There’s a reason they call it “The Hardest Game”. Well, that’s the name of Hugh Mcllvanney’s book (and a great, great book it is) on the sport, anyway. Thing is, I’ve never put on a pair of gloves in my life (not seriously, that is) and you’d still get no argument from me on that point.
Fighting sucks. Rather, it’s a shitty way to make a living. Since the day it came into existence as a sport, it’s been a way to make money and prosper for those with few choices otherwise, a one-way ticket out of the most dire trappings of poverty. Didn’t matter if you were a Panamian boy or a hoodlum from the nastiest parts of Detroit or any ghetto for that matter, you could fight your way to fame and acclaim if you had the skill, the grit and most importantly, the absolute, aching hunger to do so.
None of that has really changed, all these years later. Not much, anyway. Maybe MMA has come along and become a haven for moderately-talented caucasians of somewhat less humble origins, but it’s also a playground for wonderfully talented, outrageously poor Brazilians to make money beyond their wildest reckonings. Boxing is still boxing, more or less. Former Lightweight champion and Hall of Fame boxer Jose Torres liked to say something to the effect of “when I retired I was flat broke and had only minor brain damage. I was one of the lucky ones”.
That’s Boxing for you.
Indeed, I’ve had my fair share of conversations (mostly with women, by the way) about why anyone would like this sport, let alone do it for a living. Nine times out of ten, it’s a means to an end. Really, that’s it. A way out where none exist. Aside from that, you’ll find the odd story regarding a gym rat or the oft-told second-generation tale about a kid who had the gloves on before he was even strong enough to lift them over his head. Fact is, almost all of them fight because they have to, or have convinced themselves they do. Hard for anyone who came up with a myriad of choices to understand that kind of circumstance, I reckon. Do or die, for real.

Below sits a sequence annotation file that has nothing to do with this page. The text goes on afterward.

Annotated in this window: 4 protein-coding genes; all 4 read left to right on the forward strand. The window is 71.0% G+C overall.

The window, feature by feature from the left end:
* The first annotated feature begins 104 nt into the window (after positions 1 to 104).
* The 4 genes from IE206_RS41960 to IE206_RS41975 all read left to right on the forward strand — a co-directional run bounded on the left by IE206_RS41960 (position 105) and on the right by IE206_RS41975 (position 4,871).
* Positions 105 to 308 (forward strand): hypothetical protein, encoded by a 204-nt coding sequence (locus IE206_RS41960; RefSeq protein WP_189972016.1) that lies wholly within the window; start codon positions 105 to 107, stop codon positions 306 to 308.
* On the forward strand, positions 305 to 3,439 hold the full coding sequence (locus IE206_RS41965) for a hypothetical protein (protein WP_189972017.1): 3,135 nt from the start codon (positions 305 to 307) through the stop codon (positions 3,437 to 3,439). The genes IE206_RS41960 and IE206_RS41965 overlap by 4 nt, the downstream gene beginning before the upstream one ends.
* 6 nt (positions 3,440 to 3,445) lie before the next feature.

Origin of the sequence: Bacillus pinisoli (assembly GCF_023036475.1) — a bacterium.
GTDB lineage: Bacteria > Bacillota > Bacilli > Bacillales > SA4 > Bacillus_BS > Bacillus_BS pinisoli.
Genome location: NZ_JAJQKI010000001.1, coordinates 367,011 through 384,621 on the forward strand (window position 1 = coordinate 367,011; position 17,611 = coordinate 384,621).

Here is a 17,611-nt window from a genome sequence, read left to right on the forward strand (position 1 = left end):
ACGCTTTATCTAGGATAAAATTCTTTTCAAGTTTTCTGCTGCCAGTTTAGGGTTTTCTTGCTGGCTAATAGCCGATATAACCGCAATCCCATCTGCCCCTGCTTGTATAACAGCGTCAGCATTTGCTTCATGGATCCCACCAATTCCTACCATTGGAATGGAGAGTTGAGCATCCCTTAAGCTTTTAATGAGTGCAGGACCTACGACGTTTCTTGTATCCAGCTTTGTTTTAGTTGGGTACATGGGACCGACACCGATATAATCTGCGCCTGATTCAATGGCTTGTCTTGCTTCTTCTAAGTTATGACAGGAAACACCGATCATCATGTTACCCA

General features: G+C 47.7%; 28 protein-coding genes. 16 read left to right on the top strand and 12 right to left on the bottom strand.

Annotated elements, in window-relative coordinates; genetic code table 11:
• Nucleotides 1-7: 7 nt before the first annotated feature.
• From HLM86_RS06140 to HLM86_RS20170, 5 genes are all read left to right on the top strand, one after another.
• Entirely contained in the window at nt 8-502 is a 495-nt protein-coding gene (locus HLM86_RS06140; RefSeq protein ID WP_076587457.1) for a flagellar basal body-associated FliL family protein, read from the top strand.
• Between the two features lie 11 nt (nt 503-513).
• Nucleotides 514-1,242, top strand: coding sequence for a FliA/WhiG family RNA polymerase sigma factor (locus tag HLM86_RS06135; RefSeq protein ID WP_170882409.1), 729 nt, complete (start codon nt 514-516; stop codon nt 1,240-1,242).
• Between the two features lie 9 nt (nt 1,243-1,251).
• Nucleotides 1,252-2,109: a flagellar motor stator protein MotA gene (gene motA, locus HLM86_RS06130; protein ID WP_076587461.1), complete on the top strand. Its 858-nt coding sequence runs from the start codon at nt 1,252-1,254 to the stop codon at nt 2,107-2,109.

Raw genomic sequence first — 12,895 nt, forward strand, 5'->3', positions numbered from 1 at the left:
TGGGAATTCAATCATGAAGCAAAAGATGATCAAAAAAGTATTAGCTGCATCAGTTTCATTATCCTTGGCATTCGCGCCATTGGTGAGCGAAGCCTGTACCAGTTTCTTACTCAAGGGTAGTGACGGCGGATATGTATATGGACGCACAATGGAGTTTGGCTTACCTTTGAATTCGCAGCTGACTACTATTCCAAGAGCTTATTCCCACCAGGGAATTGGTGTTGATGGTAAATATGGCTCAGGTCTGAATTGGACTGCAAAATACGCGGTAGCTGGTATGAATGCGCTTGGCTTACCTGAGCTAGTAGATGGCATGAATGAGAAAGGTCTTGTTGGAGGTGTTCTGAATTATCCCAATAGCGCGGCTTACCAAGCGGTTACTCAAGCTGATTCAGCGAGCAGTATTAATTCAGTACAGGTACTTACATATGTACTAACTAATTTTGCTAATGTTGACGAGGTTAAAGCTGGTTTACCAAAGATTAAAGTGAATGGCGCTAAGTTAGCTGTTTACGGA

What I’m saying is pretty simple. Being asked to do something when your heart isn’t in it, well that ain’t easy. If piles of money is the motivator, some might able to spend 10 or so years playing a game they so clearly hate and make alot of it, like Michael Olowokandi did. We’ve seen football players as far back as Bernie Casey admit that the game was merely a means to and end for them. Robert Smith and Jake Plummer retired young and healthy, having gotten what they could from the game before the game could get everything from them, so to speak.